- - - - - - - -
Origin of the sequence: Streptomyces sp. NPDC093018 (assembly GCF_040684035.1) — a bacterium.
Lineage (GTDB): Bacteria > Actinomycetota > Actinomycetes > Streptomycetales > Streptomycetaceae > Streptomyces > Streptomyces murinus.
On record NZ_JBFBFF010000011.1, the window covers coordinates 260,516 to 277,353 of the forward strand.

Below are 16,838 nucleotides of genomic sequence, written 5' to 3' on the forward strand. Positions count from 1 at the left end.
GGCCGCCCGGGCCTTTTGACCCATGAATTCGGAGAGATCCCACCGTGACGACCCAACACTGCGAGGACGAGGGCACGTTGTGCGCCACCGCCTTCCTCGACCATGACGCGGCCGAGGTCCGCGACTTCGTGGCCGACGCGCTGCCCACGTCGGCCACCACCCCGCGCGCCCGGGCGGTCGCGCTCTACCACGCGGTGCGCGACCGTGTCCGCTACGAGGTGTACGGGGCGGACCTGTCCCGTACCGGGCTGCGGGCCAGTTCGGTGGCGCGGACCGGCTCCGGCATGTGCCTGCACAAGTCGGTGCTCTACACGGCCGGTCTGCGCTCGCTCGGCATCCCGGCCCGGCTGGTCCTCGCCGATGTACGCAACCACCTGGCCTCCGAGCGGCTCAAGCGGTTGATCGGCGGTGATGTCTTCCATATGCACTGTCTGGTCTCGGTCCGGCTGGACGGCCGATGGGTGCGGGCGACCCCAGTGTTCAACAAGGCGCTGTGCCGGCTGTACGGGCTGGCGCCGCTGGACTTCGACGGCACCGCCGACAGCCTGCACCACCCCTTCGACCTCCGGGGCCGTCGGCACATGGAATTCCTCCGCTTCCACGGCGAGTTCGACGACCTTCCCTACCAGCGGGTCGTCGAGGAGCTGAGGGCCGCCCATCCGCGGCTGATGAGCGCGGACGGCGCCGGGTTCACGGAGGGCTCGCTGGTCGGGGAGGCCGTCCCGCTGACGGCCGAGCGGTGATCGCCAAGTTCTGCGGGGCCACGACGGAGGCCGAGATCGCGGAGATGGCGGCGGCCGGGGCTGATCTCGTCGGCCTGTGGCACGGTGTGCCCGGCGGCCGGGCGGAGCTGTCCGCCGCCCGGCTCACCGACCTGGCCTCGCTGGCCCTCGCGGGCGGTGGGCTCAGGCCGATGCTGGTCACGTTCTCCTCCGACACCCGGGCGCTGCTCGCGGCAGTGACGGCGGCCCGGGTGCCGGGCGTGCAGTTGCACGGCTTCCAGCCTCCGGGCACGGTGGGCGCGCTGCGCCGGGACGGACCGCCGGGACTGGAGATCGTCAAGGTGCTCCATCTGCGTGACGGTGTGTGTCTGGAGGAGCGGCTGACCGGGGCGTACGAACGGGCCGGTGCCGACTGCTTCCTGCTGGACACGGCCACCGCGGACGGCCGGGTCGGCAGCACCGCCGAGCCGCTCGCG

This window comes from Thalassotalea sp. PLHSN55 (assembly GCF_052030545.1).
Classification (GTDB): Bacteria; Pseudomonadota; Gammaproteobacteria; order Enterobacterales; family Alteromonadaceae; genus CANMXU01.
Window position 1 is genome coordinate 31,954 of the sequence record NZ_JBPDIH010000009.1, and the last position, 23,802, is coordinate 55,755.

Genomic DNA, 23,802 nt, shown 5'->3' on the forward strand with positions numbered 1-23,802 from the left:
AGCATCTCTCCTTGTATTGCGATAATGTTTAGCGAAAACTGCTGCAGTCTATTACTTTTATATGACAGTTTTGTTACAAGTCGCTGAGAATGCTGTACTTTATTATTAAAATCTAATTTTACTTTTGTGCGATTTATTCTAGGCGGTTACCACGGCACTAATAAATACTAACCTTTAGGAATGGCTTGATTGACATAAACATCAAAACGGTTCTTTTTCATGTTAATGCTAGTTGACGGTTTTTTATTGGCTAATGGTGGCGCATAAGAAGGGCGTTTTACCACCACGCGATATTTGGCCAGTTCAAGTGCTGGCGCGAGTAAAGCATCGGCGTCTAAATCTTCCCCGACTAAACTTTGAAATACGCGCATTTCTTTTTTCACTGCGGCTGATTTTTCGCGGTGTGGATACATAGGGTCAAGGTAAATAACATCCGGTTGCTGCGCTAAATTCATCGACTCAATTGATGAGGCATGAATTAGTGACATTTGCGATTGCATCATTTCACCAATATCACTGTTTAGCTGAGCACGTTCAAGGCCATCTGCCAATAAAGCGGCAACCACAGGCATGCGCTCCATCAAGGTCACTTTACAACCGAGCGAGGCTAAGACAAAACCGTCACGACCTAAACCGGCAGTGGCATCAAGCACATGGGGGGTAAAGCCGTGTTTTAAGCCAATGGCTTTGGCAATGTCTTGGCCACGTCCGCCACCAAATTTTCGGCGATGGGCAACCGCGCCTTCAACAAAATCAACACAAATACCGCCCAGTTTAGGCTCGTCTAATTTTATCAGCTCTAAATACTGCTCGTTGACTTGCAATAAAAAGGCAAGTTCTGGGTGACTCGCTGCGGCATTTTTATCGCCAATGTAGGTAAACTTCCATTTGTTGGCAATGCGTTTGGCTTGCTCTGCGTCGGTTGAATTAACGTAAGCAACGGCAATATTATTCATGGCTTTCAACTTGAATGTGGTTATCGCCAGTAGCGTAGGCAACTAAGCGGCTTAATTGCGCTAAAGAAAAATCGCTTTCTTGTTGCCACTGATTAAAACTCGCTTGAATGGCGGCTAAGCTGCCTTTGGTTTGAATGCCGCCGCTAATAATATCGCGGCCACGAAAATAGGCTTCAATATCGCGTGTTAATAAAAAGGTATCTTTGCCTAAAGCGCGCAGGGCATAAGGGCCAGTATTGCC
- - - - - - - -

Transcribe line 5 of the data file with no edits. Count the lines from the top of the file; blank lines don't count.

GGCCGCCCGGGCCTTTTGACCCATGAATTCGGAGAGATCCCACCGTGACGACCCAACACTGCGAGGACGAGGGCACGTTGTGCGCCACCGCCTTCCTCGACCATGACGCGGCCGAGGTCCGCGACTTCGTGGCCGACGCGCTGCCCACGTCGGCCACCACCCCGCGCGCCCGGGCGGTCGCGCTCTACCACGCGGTGCGCGACCGTGTCCGCTACGAGGTGTACGGGGCGGACCTGTCCCGTACCGGGCTGCGGGCCAGTTCGGTGGCGCGGACCGGCTCCGGCATGTGCCTGCACAAGTCGGTGCTCTACACGGCCGGTCTGCGCTCGCTCGGCATCCCGGCCCGGCTGGTCCTCGCCGATGTACGCAACCACCTGGCCTCCGAGCGGCTCAAGCGGTTGATCGGCGGTGATGTCTTCCATATGCACTGTCTGGTCTCGGTCCGGCTGGACGGCCGATGGGTGCGGGCGACCCCAGTGTTCAACAAGGCGCTGTGCCGGCTGTACGGGCTGGCGCCGCTGGACTTCGACGGCACCGCCGACAGCCTGCACCACCCCTTCGACCTCCGGGGCCGTCGGCACATGGAATTCCTCCGCTTCCACGGCGAGTTCGACGACCTTCCCTACCAGCGGGTCGTCGAGGAGCTGAGGGCCGCCCATCCGCGGCTGATGAGCGCGGACGGCGCCGGGTTCACGGAGGGCTCGCTGGTCGGGGAGGCCGTCCCGCTGACGGCCGAGCGGTGATCGCCAAGTTCTGCGGGGCCACGACGGAGGCCGAGATCGCGGAGATGGCGGCGGCCGGGGCTGATCTCGTCGGCCTGTGGCACGGTGTGCCCGGCGGCCGGGCGGAGCTGTCCGCCGCCCGGCTCACCGACCTGGCCTCGCTGGCCCTCGCGGGCGGTGGGCTCAGGCCGATGCTGGTCACGTTCTCCTCCGACACCCGGGCGCTGCTCGCGGCAGTGACGGCGGCCCGGGTGCCGGGCGTGCAGTTGCACGGCTTCCAGCCTCCGGGCACGGTGGGCGCGCTGCGCCGGGACGGACCGCCGGGACTGGAGATCGTCAAGGTGCTCCATCTGCGTGACGGTGTGTGTCTGGAGGAGCGGCTGACCGGGGCGTACGAACGGGCCGGTGCCGACTGCTTCCTGCTGGACACGGCCACCGCGGACGGCCGGGTCGGCAGCACCGCCGAGCCGCTCGCG